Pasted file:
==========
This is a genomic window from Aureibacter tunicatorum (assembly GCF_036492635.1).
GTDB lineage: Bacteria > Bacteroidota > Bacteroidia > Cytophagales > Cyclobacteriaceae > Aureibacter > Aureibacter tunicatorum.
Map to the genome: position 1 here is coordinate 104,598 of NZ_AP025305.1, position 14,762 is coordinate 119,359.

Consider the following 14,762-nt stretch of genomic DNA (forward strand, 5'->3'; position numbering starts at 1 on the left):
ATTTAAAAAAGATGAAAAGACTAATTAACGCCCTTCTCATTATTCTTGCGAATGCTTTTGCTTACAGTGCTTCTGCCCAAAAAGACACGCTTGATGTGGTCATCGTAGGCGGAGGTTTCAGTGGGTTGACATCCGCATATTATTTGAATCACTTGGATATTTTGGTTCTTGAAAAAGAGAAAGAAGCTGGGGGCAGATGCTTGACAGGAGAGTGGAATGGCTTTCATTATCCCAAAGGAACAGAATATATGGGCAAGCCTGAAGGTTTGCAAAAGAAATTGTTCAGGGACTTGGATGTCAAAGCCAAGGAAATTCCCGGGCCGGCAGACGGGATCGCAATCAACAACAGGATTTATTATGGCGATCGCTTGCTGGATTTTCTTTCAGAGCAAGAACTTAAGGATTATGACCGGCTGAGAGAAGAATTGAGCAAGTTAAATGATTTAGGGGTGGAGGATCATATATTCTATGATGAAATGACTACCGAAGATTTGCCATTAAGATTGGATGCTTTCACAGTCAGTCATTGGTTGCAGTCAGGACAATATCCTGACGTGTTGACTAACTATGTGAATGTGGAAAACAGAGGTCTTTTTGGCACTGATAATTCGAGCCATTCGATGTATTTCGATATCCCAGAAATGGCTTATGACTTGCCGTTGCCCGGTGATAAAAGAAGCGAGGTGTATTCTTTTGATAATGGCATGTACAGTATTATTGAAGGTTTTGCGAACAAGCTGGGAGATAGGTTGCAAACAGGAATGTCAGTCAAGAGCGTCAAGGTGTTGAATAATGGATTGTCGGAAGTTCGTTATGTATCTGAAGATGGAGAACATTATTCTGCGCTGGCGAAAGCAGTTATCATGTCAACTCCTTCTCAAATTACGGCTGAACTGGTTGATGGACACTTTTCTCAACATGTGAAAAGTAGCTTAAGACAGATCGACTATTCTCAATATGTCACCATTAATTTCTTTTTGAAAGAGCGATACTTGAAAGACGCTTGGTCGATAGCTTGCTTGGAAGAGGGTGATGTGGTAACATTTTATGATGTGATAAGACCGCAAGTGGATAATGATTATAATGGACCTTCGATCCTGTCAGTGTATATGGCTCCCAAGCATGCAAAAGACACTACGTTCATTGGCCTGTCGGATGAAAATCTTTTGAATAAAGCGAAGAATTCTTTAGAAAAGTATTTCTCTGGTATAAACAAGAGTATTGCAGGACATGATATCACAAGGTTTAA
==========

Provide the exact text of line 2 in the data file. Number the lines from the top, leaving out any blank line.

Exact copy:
GTDB lineage: Bacteria > Bacteroidota > Bacteroidia > Cytophagales > Cyclobacteriaceae > Aureibacter > Aureibacter tunicatorum.